Duty of Care in Sport has not previously been defined outside of legal terminology and implications. However societal expectations on what duty of care means have grown beyond this and sports are being asked the question “How are you demonstrating your commitment to the care of all involved?”
Until now there has not existed a comprehensive framework to define the broader meaning of duty of care in sport or a means to measure it. In 2017, a United Kingdom Government review of duty of care in sport recommended that an independent survey was needed to give equal voice to all stakeholders in the system.
We created The Sport Census in response to this recommendation and to answer the questions: what does good duty of care mean in a sporting context and how can it be measured? The goal of The Sport Census is to provide sports with a quick and easy tool that can illuminate best practice and empower informed decision-making and proactivity through accurate data reported by relevant stakeholders.
Description of the Problem
Sports have a unique, high profile position in society, and are significant because of the potential wide-ranging benefits, including physical well-being, mental well-being, individual development, social and community development, and economic development. However, there is a risk that these benefits will not be fully realized due to the challenges faced by sports institutions, organizations, leagues, and teams to comprehensively demonstrate attention to welfare and wellbeing issues.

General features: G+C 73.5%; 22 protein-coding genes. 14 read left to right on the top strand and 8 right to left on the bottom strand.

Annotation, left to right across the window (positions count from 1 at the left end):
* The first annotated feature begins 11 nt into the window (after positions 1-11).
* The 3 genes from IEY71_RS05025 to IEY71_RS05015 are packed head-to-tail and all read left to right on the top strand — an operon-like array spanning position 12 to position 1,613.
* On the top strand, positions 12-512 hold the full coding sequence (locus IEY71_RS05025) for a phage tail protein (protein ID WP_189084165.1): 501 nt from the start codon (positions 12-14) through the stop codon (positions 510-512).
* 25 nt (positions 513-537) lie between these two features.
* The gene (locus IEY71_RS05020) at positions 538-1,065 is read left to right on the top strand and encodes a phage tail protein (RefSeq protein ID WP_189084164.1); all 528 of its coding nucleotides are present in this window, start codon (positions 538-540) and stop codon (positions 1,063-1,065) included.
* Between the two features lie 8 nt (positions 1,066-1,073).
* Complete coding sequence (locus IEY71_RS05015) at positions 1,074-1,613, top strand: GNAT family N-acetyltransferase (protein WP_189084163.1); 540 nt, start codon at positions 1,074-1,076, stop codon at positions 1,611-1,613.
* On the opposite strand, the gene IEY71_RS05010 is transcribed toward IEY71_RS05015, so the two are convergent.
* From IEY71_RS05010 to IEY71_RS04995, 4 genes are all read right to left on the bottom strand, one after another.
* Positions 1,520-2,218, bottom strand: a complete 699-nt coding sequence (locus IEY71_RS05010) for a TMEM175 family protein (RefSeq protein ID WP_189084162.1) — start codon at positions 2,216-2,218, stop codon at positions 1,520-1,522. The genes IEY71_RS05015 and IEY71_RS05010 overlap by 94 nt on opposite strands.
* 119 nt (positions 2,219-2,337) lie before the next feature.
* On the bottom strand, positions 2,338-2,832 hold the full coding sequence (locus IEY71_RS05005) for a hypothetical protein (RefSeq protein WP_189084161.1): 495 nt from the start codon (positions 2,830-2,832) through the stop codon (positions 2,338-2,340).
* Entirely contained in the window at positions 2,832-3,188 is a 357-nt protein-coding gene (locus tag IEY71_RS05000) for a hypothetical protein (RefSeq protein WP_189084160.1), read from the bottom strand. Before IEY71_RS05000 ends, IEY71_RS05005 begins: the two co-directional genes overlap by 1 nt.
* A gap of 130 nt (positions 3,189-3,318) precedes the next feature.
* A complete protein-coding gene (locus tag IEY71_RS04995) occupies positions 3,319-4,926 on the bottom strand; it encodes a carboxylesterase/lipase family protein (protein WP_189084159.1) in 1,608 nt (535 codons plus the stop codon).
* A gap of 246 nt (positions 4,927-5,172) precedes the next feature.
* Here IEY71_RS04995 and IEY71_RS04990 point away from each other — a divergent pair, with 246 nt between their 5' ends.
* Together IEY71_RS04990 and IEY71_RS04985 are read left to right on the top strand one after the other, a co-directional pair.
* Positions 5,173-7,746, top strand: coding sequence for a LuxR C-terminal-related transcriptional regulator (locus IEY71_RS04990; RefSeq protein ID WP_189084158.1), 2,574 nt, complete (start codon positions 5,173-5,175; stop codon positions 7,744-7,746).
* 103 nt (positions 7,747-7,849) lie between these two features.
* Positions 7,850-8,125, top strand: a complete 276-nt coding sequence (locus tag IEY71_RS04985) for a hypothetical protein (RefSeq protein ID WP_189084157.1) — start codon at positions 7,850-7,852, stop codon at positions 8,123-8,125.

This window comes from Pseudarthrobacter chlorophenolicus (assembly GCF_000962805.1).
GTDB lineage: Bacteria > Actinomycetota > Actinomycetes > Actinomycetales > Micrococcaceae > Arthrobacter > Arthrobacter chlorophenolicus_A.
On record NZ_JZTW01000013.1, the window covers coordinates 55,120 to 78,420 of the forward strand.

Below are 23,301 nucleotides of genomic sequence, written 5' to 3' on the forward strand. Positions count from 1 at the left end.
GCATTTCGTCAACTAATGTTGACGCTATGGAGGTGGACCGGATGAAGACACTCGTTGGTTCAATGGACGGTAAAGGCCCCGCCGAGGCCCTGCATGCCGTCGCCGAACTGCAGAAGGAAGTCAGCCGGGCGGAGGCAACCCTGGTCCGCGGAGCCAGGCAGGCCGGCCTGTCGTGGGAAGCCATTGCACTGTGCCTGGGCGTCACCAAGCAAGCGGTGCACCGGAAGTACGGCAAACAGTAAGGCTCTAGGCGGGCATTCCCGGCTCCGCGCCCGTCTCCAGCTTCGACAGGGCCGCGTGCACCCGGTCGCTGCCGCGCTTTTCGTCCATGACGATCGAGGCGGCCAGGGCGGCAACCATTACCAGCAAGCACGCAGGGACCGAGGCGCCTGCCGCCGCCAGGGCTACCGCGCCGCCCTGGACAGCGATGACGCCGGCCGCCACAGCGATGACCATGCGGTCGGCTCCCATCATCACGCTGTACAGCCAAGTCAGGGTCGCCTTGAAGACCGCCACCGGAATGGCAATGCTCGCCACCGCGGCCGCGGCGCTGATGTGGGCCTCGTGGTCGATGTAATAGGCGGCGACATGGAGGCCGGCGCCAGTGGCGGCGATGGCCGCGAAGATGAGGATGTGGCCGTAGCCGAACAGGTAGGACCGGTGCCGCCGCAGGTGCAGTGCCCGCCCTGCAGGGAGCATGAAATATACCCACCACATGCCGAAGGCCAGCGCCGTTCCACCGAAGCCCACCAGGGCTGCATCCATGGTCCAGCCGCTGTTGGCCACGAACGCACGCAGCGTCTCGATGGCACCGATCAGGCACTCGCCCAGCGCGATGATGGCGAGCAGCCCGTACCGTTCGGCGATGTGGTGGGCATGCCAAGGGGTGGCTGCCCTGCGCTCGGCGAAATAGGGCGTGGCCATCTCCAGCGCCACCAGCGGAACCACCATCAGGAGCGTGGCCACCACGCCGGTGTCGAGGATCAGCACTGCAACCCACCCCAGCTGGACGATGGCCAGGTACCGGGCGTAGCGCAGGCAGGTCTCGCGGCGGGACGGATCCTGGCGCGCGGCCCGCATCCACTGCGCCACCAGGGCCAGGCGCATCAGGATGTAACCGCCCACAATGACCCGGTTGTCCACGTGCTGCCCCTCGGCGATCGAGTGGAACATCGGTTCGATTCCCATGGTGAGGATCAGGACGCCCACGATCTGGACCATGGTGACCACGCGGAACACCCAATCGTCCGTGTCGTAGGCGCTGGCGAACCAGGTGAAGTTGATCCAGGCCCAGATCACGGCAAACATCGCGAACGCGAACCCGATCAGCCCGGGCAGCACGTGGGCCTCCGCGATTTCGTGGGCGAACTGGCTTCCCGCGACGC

In 2017, Baroness Tanni Grey-Thompson conducted an independent review of duty of care in sport on behalf of the United Kingdom Government1. The review established a Framework that for the first time defined seven critical factors that comprise duty of care in sport. These factors are: Safeguarding; Equality, Diversity and Inclusion; Safety, Injury and Medical; Transition; Mental Health; Representation of the Participant’s Voice; and Education.
The review also highlighted the shortage of data on duty of care in sport, with evidence often being anecdotal and, in some cases, inflammatory. It emphasized the need for data to be collected from a wide range of people involved in sport, in addition to athletes. Baroness Grey-Thompson’s report concluded with a number of priority recommendations, the second of which was: Duty of care should be measured via an independent survey giving equal voice to all stakeholders in the system.
Based on this priority recommendation we developed a survey called The Sport Census. The survey is used by sports teams, leagues, institutions, organizations, and systems to gather independent data from all participants including coaches, officials, performance athletes, performance directors, administrators, practitioners, referees, volunteers, recreation participants and others involved in sport in some other capacity. It invites these stakeholders to anonymously complete a series of uniform questions based on the seven critical factors identified in the Framework. Responses measure duty of care based on ‘perceived’ and ‘received’ support on a scale of 1-10.